Should I Just Copy and Paste an Estate Plan from the Internet?

Senior couple at computerHave you considered creating your own estate plan from a template on a website, instead of using the services of a qualified estate planning attorney? Is that smart?

Modern Medicine’s article “Estate planning: Don’t make these mistakes”, says that, in some instances, folks try to create their estate plan without consulting an experienced lawyer. These folks think that because they may have a general understanding of estate planning, they can do it for themselves without the help of an estate planning lawyer. But everyone’s different, and boilerplate forms won’t always cover a specific situation. Take a look at this list of potential estate planning mistakes that you can help to avoid by working with an experienced attorney.

Failing to update your estate plan. Your life and financial circumstances may change over time. As a result, you need to change your estate plan accordingly.  You should also make sure to review your plan regularly.

Failing to revise your will. The will that you drafted 15 years ago may no longer apply for a variety of reasons. You can’t just cross-out provisions or names on an old will, add or change information, and initial the document. That won’t work and could revoke the entire will. You need to see an estate planning attorney.

Failing to use more than joint tenancy to avoid probate. Many assets are transferred outside of wills, like assets titled in joint tenancy that pass to the surviving joint tenant, not under your will. Remember this only avoids probate on the first death. When the surviving spouse dies, the home will usually end up going through probate.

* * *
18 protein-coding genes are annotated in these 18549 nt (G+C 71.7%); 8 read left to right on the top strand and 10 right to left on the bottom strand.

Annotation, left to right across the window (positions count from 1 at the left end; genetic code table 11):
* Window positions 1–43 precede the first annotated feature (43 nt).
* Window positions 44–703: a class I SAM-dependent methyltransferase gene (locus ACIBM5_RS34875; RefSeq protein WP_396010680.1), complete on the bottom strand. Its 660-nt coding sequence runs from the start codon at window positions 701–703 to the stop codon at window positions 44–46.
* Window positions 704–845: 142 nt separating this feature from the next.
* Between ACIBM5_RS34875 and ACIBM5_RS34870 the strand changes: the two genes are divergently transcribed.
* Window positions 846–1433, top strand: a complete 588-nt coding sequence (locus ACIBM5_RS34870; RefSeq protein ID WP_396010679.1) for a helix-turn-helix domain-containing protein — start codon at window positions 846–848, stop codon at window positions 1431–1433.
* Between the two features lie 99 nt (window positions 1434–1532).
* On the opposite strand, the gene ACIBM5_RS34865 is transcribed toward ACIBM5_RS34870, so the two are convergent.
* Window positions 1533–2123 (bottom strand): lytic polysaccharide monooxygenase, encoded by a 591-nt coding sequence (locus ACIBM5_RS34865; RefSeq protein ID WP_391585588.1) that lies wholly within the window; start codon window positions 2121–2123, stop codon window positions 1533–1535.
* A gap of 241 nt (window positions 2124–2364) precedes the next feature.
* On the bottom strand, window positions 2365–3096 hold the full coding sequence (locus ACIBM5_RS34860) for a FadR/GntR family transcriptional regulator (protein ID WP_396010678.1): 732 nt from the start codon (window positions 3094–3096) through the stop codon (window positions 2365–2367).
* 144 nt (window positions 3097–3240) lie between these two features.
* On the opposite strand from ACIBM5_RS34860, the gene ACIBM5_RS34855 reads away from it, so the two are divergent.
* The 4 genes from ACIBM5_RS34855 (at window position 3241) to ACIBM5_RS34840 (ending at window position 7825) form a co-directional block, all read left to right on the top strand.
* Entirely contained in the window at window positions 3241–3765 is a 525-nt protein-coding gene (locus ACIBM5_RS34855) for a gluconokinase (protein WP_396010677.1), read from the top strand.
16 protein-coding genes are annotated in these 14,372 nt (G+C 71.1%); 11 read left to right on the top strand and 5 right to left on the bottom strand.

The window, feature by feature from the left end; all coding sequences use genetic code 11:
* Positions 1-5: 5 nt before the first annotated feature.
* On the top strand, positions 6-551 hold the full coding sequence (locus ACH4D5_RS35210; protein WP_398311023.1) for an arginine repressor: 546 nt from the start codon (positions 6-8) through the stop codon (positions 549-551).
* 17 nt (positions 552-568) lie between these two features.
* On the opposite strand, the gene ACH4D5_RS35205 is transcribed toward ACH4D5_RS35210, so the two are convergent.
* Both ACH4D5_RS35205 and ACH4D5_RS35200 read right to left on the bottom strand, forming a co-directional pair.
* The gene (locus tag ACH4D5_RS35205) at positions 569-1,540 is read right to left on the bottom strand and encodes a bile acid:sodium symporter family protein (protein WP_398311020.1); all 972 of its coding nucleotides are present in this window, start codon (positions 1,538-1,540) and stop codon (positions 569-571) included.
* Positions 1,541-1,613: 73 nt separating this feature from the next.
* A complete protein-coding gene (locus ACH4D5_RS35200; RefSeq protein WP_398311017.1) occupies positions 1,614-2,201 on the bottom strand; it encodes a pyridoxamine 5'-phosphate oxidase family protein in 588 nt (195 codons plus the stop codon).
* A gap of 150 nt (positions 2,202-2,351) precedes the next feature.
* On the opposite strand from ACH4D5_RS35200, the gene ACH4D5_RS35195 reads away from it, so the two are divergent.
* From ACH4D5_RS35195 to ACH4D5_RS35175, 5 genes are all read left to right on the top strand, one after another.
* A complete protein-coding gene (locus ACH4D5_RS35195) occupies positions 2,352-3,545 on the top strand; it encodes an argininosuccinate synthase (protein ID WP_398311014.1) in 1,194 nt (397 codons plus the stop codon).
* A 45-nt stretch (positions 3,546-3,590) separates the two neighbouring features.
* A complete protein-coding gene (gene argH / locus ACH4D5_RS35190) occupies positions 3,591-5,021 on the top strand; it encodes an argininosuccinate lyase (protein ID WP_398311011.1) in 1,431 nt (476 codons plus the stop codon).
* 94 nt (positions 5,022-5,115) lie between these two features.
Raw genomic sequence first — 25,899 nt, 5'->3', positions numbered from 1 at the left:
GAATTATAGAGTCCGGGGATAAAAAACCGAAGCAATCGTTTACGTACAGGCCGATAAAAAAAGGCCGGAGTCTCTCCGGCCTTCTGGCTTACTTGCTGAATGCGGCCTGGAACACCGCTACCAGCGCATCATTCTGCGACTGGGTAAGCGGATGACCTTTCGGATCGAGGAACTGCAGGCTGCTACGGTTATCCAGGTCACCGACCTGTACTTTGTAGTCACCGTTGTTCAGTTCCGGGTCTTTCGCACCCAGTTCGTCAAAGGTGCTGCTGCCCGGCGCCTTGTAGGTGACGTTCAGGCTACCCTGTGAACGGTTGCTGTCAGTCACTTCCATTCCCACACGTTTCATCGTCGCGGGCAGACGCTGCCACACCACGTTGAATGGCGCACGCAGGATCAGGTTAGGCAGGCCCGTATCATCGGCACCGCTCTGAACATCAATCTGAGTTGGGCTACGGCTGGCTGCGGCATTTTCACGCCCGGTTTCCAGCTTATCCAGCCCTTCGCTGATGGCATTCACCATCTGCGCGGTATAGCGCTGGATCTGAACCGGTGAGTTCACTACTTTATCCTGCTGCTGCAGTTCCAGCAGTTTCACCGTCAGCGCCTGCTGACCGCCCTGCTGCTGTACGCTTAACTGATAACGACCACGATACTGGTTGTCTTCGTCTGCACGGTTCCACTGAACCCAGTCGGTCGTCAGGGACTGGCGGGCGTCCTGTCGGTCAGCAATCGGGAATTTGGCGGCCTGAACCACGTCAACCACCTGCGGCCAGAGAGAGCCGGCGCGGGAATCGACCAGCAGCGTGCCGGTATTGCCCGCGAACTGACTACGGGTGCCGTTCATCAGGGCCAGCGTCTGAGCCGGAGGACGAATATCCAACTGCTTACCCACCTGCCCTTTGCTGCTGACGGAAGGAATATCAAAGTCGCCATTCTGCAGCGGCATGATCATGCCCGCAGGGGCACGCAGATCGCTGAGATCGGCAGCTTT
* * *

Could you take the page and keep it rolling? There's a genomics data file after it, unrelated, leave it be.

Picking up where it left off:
Failing to coordinate the will and trust. If you have a will and a trust, you must ensure that the documents are aligned so your wishes will ultimately be carried out. If you don’t, there will be delays and unnecessary expenses.

Failing to title assets correctly. You want your primary residence, vacation home, bank accounts, brokerage accounts, retirement accounts, and vehicles to be passed on to the persons you designate.  Therefore, be certain to keep beneficiary designations up-to-date and to properly title accounts.

Failing to name successor or contingent beneficiaries. If you don't update a beneficiary designation after a beneficiary dies, there’ll be no successor to receive those assets when you die. You should name more than one beneficiary on your accounts and keep your designations up to date.

Failing to name a person to make health care decisions. Designate someone that you trust to follow your wishes as far as your healthcare decisions in the event you are incapacitated. Depending on the state, this may be called a living will, a medical directive, a health care proxy or an advance health care directive.

Failing to update outdated financial powers of attorney. If you chose a person to make financial decisions for you with a power of attorney some years ago, his or her circumstances may have now changed, along with your situation. Consult with an attorney about how to proceed.

Reference: Modern Medicine (December 1, 2016) “Estate planning: Don’t make these mistakes”